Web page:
Lasagna needs a little company–

A few months ago, I shared my favorite lasagna recipe. But you can’t just plop down a lasagna (especially when you’re having friends over) and call it good. So today I’m sharing the add-ons — like the accessories to a killer outfit. 

But first, let’s get the salad out of the way. In your 5-star Italian dinner, you should have a salad (because everyone feels better when there’s some representative green). But it’s like basic undies — more socially acceptable if it’s there; could possibly be exciting (or more likely not); but definitely not the star attraction. Moving ahead.

“All normal people love meat. If I went to a barbeque and there was no meat, I would say ‘Yo Goober! Where’s the meat?’. I’m trying to impress people here, Lisa.
You don’t win friends with salad.”
– Dan Castellaneta

Garlic bread. Yum. But why not amp it up with this *amazing* Garlic Confit Toast? (And please do not pronounce it “KON-fitt.” It’s “kon-FEE.” Just so ya know.) It blows plain ol’ garlic bread out of the water, and it’s no more trouble to make, especially if you do it ahead of time. Not only is the butter infused with garlic, it also has herbs, Parmesan, and a hint of heat to take it to the next level. 

The best garlic bread is more than
just bread, butter, and garlic.

Now for dessert. After all those bread-y carbs, the last thing I want is cake. Tiramisu, you’re delicious, but I’ll save you for another time. Right now, I want just a bit of chocolate (because how else will your mouth know that dinner is over?). One of my favorite treats is the budino, which is the Italian word for pudding or custard. Once again, you can make it ahead, and unlike pots du creme or tiramisu, there’s no baking involved so you can let your creativity flow by serving it in fancy glassware, heirloom teacups, or whatever suits you. The only trick here is not to rush the heating of your cream, and to *slowly* incorporate your eggs so that you do not scramble them. Whether chocolate, butterscotch, salted caramel, etc. — budino lends a fancy touch. 

The finishing touch: bittersweet chocolate budino

Garlic Confit Toast

  • 1 head garlic
  • 1/2 cup (1 stick) unsalted butter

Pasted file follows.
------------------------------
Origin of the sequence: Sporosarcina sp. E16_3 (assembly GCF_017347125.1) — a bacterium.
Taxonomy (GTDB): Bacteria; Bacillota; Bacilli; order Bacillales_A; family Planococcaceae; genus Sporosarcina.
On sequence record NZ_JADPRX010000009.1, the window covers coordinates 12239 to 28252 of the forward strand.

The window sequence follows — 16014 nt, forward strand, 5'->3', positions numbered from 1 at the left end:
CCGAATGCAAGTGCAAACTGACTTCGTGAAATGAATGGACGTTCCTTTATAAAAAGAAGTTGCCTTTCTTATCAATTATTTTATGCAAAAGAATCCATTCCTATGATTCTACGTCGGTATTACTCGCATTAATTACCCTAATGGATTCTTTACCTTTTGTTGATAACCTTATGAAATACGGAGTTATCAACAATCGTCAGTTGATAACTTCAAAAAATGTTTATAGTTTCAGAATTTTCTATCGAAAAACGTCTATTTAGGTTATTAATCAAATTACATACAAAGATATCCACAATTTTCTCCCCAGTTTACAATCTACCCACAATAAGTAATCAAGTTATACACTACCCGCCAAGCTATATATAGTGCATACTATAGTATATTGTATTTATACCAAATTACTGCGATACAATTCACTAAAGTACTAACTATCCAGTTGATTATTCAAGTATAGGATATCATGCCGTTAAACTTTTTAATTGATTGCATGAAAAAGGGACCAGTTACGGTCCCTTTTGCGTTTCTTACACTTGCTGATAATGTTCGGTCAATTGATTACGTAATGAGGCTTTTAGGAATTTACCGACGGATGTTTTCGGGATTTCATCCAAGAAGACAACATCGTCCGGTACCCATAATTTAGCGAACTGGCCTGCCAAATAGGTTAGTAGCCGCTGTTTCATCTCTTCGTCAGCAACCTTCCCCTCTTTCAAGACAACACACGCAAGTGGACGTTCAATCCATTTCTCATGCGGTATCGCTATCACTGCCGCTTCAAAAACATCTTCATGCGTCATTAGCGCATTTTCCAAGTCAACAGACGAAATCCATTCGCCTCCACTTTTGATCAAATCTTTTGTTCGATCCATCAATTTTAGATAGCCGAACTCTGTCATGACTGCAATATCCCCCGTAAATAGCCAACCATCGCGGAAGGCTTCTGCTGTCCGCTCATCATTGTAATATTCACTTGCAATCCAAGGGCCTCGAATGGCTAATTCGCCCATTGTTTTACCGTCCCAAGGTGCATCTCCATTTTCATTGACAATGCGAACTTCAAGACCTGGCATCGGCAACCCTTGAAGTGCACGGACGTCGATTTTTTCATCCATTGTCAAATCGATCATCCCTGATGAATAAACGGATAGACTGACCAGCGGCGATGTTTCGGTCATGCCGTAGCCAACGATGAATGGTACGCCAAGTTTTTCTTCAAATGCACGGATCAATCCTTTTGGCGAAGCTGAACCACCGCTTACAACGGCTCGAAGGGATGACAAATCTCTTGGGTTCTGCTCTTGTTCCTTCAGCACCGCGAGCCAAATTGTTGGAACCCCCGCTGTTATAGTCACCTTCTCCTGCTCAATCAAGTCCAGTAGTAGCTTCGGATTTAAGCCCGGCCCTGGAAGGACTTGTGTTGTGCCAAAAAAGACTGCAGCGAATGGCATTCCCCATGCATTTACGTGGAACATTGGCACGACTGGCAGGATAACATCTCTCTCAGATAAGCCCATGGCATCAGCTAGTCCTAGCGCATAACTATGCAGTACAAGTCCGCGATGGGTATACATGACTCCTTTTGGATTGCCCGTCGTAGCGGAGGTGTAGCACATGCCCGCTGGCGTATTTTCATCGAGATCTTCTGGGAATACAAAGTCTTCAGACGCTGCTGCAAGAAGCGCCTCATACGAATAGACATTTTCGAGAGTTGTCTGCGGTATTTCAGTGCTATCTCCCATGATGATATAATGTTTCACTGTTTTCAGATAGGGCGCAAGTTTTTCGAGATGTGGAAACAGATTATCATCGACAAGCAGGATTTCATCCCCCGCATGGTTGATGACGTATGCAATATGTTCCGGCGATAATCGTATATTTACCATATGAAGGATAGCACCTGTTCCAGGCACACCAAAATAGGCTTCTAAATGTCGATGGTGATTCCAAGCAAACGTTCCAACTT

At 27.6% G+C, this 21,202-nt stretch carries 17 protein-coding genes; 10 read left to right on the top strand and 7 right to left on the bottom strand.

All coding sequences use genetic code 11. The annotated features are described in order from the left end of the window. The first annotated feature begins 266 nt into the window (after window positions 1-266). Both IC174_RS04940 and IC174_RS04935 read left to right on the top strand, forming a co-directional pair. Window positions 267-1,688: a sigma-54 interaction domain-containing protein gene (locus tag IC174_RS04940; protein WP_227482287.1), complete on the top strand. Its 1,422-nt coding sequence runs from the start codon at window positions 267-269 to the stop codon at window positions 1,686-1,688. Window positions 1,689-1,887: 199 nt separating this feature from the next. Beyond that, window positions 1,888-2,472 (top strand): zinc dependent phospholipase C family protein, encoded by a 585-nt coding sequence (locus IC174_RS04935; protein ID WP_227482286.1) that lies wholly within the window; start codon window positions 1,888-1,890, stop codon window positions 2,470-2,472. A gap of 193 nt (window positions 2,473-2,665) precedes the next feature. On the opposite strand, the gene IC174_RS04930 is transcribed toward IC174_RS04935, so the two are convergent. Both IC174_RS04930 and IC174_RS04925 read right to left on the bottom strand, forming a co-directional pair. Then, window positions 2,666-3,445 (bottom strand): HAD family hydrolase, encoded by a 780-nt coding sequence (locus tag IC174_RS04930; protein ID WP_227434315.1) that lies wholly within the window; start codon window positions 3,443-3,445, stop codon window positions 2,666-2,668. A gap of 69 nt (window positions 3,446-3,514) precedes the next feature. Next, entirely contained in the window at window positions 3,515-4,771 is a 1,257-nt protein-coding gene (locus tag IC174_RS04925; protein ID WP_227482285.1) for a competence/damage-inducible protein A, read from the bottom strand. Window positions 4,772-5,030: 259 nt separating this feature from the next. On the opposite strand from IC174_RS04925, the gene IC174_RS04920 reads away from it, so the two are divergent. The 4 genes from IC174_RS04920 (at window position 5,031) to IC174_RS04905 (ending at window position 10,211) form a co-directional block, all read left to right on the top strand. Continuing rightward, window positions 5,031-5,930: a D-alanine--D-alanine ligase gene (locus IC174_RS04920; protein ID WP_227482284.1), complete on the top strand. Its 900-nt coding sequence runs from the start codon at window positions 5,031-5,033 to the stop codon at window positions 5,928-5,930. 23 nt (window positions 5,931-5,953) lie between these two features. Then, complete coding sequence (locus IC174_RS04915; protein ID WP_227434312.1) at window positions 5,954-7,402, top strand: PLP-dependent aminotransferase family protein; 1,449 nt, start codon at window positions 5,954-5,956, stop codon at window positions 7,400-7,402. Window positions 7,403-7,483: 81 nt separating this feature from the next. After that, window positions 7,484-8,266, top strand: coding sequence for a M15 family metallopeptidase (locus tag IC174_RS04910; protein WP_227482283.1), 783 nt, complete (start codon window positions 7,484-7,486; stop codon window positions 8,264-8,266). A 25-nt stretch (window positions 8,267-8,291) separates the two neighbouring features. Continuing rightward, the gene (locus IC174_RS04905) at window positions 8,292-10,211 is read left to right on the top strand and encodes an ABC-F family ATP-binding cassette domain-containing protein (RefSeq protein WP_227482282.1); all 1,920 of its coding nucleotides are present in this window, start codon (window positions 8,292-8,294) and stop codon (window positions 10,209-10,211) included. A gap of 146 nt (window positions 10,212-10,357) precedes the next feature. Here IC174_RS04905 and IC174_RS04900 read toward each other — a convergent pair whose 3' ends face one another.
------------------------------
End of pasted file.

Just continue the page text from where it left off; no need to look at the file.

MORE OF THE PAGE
• 1 cup grated Parmesan
  • 2 teaspoons chopped oregano
  • 1 teaspoon grated lemon zest
  • 1/2 teaspoon crushed red pepper flakes
  • 1 baguette sliced in half lengthwise, then crosswise

Cook cloves from 1 head garlic in 1/2 cup (1 stick) unsalted butter in a small covered saucepan over medium-low heat until golden brown and very soft, 15–20 minutes. Transfer to a medium bowl; let cool.

Add 1 cup grated Parmesan, 2 teaspoons chopped oregano, 1 teaspoon grated lemon zest, and 1/2 teaspoon crushed red pepper flakes to garlic and mash to a paste; season with salt.

Heat broiler. Slice a baguette in half lengthwise, then crosswise. Broil, cut side down, on a foil-lined baking sheet until golden brown, 1-2 minutes (watch carefully). Let cool slightly, then spread cut side with garlic paste. Broil until cheese is golden and bubbling, about 2 minutes. Slice.

Bittersweet Chocolate Budino

Italian My Way, by Johnathan Waxman

  • 8 ounces good quality bittersweet chocolate (70-80%), chopped
  • 1 ounce milk chocolate, chopped
  • 2 cups heavy cream
  • 6 large egg yolks
  • 6 tablespoons granulated sugar
  • 1 1/2 teaspoons (1/2 tablespoon) unsalted butter
  • pinch of fine sea salt
  • 1/4 teaspoon pure vanilla extract
  • 1 tablespoon bourbon (optional, you can also use brandy or other liqueur of your choosing)
  • unsweetened whipped cream, for topping

Gently melt chocolates together in a double boiler or in the microwave in 30 second intervals on half power. You don’t want to overheat the chocolate, or it will separate.

Warm the cream in a heavy saucepan set over low heat until it just starts to steam (do not let it boil).

In a small bowl, whisk together the egg yolks and the sugar. Slowly whisk about 1/2 of the warm cream into the egg yolks. The idea here is to temper the egg yolks rather than cook them, so drizzle the warm cream in slowly while you whisk. Pour the egg yolk mixture back into the saucepan with the rest of the cream and return to medium-low heat. Stir with a rubber spatula until the custard thickens and coats the back of the spatula, about 10 minutes.

Strain through a fine-mesh sieve to remove any remaining solids. Stir in the butter until melted, then cool slightly at cool room temperature or for a few minutes in the fridge. Whisk the cooled custard into the melted chocolate, a little at a time, until fully incorporated. The mixture may seize and become lumpy at first, but as you continue to add more custard it should smooth out to a pudding-like consistency. Stir in the sea salt, vanilla, and bourbon (or other liqueur as desired).

Pour the pudding into a serving bowl or spoon into individual cups or jars. If your pudding has cooled too much it will be quite thick, in which case whipping or piping it might be the easiest way to get it evenly into the small containers with little mess. Cover and chill for an hour or so. If your budino has chilled longer than that (and it can certainly be refrigerated overnight if necessary), let it come to room temperature for 20 or 30 minutes before serving, topped with a dollop of whipped cream.

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